The red bull stadium staff I guess did not understand how much snow was going to fall or something. But maybe after like 45 minutes of standing there and we weren’t really getting much information as far as what was going on, they announced that there was going to be a delay and after about [another] 45 minutes everyone gave up all pretense of there being a game it was just snowing too much and so we started watching the people shovel and people were trying to spot--once it became obvious that it was not just stadium staffers but people in dress clothes were out shoveling--we were trying to figure out who they were, like which league employees they were. And we’re kind of chanting at people shoveling and the DC players came out and were sort of wandering around and then they went back and we didn’t really know what was happening with that at all.
People were becoming adjusted to the fact that there was not going to be a game any time soon, if at all, and it felt like we were there forever but it was probably only a couple of hours before they gave up. But the game was on NBC Sports Network. They had been advertising it all over TV and I think there was significant pressure for them to play the game anyway but eventually they caved and they canceled it because it was just not going to stop snowing anytime soon.
I distinctly remember that the people who were shoveling weren’t even being told what was going on and they found out that the game was canceled via the same stadium announcement that everyone else found out and there was some guy shoveling that when they announced it--and I assume that he had been like, they’re going to cancel it can we just stop shoveling?--and he was mid-shovel and they announced it and he just threw his shovel skyward in disgust. And that point I was like, well I guess we all just wait for them to let us out and go home.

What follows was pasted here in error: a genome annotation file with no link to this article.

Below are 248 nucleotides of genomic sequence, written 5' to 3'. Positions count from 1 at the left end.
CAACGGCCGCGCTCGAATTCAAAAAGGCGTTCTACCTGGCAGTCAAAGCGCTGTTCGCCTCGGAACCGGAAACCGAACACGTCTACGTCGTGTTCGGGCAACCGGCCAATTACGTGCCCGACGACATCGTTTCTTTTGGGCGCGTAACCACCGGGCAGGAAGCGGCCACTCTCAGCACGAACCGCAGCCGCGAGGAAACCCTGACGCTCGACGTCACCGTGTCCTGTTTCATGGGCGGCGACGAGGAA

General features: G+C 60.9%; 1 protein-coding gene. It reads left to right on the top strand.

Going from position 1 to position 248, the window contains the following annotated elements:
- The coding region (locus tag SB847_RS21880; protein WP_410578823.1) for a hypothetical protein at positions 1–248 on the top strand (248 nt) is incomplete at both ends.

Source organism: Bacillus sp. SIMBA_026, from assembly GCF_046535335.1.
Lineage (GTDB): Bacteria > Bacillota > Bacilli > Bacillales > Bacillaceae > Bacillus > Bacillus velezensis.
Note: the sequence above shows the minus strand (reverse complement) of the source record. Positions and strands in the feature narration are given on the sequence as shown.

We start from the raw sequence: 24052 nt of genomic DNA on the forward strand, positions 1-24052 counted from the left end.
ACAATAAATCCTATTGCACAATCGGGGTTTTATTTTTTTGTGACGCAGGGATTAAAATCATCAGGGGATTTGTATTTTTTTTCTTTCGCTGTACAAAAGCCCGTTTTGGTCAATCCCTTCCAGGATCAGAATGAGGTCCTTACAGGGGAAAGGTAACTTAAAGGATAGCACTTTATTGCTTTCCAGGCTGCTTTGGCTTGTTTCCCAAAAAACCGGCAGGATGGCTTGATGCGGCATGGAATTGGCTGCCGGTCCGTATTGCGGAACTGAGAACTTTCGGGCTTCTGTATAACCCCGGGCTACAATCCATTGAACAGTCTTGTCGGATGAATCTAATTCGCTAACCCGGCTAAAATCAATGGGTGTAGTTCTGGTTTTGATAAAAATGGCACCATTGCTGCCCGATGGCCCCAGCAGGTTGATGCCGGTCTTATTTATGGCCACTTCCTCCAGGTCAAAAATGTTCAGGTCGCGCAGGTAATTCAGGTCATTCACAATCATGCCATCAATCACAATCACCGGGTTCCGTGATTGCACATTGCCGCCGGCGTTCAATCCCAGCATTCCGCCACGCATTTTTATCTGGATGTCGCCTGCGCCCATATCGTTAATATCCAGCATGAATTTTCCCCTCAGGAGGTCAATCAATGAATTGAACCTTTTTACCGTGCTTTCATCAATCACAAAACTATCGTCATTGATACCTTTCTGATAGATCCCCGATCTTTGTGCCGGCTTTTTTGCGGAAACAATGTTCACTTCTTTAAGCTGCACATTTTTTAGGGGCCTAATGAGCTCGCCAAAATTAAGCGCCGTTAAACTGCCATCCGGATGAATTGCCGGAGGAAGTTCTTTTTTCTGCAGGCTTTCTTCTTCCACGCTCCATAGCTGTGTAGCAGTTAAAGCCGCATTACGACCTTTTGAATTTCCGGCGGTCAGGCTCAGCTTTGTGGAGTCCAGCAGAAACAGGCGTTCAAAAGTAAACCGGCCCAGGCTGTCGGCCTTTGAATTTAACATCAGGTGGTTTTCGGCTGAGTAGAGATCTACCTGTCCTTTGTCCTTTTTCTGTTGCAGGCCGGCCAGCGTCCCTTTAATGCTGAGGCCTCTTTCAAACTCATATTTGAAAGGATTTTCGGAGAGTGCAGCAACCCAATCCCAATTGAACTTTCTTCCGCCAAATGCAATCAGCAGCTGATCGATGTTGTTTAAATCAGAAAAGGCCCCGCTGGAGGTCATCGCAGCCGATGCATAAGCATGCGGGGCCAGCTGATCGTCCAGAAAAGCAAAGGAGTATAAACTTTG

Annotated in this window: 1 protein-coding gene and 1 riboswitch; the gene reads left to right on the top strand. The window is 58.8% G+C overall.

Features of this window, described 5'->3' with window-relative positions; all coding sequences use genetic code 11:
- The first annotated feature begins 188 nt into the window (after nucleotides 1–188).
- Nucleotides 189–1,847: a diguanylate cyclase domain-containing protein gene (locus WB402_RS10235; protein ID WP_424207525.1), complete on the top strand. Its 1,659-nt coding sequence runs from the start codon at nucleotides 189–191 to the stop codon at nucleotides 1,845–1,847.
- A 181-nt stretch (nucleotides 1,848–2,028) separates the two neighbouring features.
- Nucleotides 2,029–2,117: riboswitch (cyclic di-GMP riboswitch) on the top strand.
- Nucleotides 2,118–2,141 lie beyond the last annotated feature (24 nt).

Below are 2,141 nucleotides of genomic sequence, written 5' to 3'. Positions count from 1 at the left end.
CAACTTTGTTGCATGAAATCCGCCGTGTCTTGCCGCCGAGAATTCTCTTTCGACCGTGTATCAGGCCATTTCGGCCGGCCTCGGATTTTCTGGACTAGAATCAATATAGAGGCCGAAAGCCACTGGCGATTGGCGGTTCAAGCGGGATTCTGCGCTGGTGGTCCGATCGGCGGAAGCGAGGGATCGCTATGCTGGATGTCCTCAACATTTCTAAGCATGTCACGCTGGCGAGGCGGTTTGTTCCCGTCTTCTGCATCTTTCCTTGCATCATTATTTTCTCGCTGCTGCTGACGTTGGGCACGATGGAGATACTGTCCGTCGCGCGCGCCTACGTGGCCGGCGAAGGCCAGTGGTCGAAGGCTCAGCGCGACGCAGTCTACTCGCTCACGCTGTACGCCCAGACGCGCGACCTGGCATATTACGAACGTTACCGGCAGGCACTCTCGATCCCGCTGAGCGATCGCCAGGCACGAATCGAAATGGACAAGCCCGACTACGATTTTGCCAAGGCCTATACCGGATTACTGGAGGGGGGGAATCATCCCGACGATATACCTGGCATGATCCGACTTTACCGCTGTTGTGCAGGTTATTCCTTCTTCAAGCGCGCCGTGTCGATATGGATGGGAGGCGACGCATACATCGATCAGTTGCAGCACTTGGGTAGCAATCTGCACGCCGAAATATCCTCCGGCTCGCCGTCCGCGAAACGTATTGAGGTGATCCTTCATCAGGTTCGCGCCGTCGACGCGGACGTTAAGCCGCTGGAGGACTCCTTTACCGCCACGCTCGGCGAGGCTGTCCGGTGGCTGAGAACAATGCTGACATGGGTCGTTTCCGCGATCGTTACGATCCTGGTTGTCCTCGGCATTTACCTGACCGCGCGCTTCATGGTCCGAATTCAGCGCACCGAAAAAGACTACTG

The players came over and were standing in a corner and applauding and I couldn’t really see--I didn’t know they were coming up. I didn’t see them hop the signboards and walk up the way they did. People were chanting, it just felt like that was it. And then the ripple through the crowd starts coming, like, hey, the players are coming up here. Chris Pontius is up here. And we start looking around and I remember being very concerned because [the players] were still in their [game] shoes. They had the metal studs and it’s concrete, it’s flat concrete with no traction. And I was like, god, that’s got to be very slippery. And I remember being very concerned that somebody was going to get hurt, that one of the players was going to slip in this crowd, on concrete, and get hurt trying to do something nice for the fans.
But yeah the players coming up, that was pretty cool. Everyone went nuts. I never even got very close to the players during it, it was just very cool to see them. I ran into somebody that I tailgated with that I didn’t know was there and he was in a luchadore mask and his way of greeting me was to just jump on my back. So, that was pretty cool and after all that it was just like, well I guess we go home. My bus got back at like 3 a.m. and--
Filmi Girl: And it was still snowing?
Jason: Yeah, it snowed until we got to like south Jersey. One of the Barra busses actually got into a minor accident. A motorist kind of skidded out and hit their bus or something like that. I don’t think anyone was hurt but people were getting phone calls and there was like ten minutes of tension but then it was like, oh, it’s just a fender bender. But I didn’t have a smart phone at the time and I didn’t have a laptop with me or anything so I didn’t know that people were signing up to take the bus up the next day.